By Lidia Kelly
MOSCOW, March 14 (Reuters) - The Russian central bank kept its key lending rates unchanged at a regular meeting on Friday, after unexpectedly raising them two weeks ago when assets tumbled on President Vladimir Putin's declaration he had the right to invade Ukraine.
The bank said it would not loosen monetary policy in the coming months, as the rouble's weakening puts pressure on inflation.
The one-week repurchasing agreement rate was kept at 7 percent, after the central bank hiked it by 150 basis points on March 3 to stem capital flight from Russia.
"The Bank of Russia's priority is to contain the effect of (the rouble's) exchange rate dynamics on inflation and to maintain financial stability," the central bank said in a statement.
"Hence, the Bank of Russia does not intend to lower the key rate in the coming months."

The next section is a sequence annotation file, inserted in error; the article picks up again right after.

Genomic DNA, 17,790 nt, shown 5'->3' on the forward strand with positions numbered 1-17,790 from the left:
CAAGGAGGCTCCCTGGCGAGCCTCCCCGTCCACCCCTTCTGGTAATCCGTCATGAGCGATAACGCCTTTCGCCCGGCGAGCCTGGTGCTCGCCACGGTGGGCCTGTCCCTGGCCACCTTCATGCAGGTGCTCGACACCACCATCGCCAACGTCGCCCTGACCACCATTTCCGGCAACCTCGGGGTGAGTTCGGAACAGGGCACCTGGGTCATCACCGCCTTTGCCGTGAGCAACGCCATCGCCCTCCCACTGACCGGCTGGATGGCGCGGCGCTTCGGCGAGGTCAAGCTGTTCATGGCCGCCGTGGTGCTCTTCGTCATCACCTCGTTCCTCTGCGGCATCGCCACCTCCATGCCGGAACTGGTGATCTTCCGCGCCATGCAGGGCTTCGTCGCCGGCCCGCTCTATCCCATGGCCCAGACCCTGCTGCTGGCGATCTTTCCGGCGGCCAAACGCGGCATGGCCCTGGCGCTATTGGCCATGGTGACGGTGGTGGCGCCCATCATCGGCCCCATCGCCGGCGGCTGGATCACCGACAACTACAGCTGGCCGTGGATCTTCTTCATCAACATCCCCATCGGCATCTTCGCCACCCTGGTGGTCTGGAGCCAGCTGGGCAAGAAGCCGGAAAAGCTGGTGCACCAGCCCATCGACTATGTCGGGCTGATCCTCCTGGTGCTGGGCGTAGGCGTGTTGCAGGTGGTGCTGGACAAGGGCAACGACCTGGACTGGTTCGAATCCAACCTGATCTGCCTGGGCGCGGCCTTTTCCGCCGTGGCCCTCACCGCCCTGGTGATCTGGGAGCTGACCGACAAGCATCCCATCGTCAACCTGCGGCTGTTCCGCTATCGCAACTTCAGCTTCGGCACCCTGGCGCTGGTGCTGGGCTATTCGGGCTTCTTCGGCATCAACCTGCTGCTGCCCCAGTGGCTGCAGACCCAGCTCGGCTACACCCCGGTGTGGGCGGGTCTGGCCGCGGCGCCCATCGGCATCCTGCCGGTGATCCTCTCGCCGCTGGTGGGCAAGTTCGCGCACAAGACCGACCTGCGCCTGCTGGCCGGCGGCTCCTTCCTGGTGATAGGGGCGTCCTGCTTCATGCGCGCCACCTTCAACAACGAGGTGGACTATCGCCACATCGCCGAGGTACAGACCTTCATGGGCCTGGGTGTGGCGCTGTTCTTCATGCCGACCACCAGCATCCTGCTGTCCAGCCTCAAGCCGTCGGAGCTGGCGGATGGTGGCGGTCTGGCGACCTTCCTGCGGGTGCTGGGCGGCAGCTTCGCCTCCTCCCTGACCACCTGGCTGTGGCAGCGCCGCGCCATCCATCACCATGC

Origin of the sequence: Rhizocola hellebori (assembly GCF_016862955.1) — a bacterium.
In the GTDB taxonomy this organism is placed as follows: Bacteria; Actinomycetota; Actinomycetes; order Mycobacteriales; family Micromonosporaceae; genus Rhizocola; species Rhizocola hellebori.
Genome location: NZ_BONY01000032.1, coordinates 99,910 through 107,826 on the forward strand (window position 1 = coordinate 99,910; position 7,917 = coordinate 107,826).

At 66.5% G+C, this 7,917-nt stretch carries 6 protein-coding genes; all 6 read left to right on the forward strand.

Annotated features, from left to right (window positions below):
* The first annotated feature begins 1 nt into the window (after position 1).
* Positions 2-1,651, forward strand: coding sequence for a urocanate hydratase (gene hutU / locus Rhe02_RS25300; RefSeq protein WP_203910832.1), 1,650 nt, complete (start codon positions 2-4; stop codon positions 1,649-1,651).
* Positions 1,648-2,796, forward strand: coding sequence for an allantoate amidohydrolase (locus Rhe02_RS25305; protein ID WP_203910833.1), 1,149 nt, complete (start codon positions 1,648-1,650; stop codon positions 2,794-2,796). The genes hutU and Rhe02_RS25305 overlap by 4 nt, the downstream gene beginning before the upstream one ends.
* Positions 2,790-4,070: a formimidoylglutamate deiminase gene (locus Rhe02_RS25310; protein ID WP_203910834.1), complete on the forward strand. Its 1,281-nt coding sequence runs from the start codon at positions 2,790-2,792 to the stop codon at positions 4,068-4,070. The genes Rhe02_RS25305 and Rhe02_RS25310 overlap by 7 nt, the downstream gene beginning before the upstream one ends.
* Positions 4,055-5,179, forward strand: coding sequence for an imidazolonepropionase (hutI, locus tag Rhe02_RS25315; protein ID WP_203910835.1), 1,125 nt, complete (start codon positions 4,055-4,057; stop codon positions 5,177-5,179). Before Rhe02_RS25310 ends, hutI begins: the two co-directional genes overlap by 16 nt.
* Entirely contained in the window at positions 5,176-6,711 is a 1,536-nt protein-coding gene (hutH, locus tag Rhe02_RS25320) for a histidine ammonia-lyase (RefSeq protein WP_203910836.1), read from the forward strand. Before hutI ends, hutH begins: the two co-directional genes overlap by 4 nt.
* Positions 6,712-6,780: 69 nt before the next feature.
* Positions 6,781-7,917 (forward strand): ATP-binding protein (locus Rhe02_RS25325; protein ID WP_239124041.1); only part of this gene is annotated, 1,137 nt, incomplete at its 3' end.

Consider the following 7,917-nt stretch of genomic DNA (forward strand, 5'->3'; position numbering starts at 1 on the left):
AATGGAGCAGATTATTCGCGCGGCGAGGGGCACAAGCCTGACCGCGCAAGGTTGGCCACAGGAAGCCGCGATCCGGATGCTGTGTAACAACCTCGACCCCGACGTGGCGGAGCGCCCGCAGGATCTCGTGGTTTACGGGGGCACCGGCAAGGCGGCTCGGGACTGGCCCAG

The stand-off with the West over Ukraine and Sunday's referendum in the southern Ukrainian region of Crimea on whether to join Russia have taken their toll on Russian assets.
The central bank has been forced to put on hold its long-promised shift towards inflation targeting, risking tipping the Russian economy into recession to try to ensure financial market stability.
The rouble is down 11 percent against the dollar this year , adding pressure on consumer price inflation. The central bank has spent at least $16 billion so far this month to keep it from falling too fast.
Russian stocks have lost 17 percent since Putin's declaration and the capitalisation of the MICEX index is down $66 billion since March 3, not including the 3.5 percent slump in stocks seen on Friday.
Analysts said they expected the central bank to keep its rates on hold this time and many do not see any monetary easing until at least a presidential election due in Ukraine on May 25.
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